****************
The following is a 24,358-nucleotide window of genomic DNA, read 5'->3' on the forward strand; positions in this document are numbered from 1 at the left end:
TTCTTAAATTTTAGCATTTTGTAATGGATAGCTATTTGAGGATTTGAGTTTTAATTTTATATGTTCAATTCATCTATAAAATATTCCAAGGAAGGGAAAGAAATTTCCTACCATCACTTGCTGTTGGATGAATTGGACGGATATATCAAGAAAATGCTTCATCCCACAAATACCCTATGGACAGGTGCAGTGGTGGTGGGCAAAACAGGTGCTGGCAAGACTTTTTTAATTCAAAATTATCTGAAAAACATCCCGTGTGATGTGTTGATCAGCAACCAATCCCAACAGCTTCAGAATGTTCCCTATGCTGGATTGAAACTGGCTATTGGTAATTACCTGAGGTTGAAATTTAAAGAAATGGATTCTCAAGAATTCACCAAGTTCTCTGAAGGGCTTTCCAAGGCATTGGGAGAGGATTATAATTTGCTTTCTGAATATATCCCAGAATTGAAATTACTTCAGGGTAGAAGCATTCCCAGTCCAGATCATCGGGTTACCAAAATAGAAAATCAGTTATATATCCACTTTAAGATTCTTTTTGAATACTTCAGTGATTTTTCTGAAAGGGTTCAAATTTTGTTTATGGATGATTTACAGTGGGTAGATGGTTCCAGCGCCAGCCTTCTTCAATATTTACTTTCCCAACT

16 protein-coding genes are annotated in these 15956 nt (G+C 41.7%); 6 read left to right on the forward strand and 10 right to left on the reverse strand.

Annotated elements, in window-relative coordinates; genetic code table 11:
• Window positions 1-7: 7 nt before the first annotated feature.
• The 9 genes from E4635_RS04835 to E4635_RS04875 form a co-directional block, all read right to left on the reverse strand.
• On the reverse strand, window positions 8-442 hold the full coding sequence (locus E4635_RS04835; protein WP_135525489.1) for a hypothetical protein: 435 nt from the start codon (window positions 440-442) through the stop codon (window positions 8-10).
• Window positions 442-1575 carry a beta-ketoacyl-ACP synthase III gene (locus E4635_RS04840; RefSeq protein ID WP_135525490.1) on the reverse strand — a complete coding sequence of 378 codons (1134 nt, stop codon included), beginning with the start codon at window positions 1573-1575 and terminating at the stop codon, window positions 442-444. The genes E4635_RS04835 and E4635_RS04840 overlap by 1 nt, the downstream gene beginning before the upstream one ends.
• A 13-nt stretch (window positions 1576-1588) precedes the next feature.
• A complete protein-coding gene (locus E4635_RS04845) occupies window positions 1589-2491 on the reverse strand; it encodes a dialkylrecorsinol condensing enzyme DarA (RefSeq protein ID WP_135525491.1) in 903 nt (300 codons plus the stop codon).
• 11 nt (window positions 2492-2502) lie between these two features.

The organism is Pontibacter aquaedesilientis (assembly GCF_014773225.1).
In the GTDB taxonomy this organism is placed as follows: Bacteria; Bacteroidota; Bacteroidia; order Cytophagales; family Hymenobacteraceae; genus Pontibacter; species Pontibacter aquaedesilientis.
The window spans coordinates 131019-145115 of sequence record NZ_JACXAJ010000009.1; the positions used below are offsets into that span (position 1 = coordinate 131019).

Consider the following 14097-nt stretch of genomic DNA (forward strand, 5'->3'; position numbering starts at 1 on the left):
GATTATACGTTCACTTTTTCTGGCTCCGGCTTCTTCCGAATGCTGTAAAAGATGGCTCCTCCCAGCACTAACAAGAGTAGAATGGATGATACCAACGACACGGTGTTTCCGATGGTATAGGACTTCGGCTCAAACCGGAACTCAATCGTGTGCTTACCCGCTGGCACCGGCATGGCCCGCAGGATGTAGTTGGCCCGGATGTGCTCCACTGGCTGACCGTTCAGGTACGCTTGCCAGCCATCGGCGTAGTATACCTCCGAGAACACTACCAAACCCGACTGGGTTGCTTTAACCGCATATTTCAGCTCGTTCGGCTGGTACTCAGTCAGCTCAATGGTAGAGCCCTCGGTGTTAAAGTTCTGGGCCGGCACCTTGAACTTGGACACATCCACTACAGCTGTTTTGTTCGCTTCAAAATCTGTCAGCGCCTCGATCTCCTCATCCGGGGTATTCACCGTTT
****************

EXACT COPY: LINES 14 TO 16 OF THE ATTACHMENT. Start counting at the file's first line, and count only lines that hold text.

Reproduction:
The window spans coordinates 131019-145115 of sequence record NZ_JACXAJ010000009.1; the positions used below are offsets into that span (position 1 = coordinate 131019).

Consider the following 14097-nt stretch of genomic DNA (forward strand, 5'->3'; position numbering starts at 1 on the left):
GATTATACGTTCACTTTTTCTGGCTCCGGCTTCTTCCGAATGCTGTAAAAGATGGCTCCTCCCAGCACTAACAAGAGTAGAATGGATGATACCAACGACACGGTGTTTCCGATGGTATAGGACTTCGGCTCAAACCGGAACTCAATCGTGTGCTTACCCGCTGGCACCGGCATGGCCCGCAGGATGTAGTTGGCCCGGATGTGCTCCACTGGCTGACCGTTCAGGTACGCTTGCCAGCCATCGGCGTAGTATACCTCCGAGAACACTACCAAACCCGACTGGGTTGCTTTAACCGCATATTTCAGCTCGTTCGGCTGGTACTCAGTCAGCTCAATGGTAGAGCCCTCGGTGTTAAAGTTCTGGGCCGGCACCTTGAACTTGGACACATCCACTACAGCTGTTTTGTTCGCTTCAAAATCTGTCAGCGCCTCGATCTCCTCATCCGGGGTATTCACCGTTT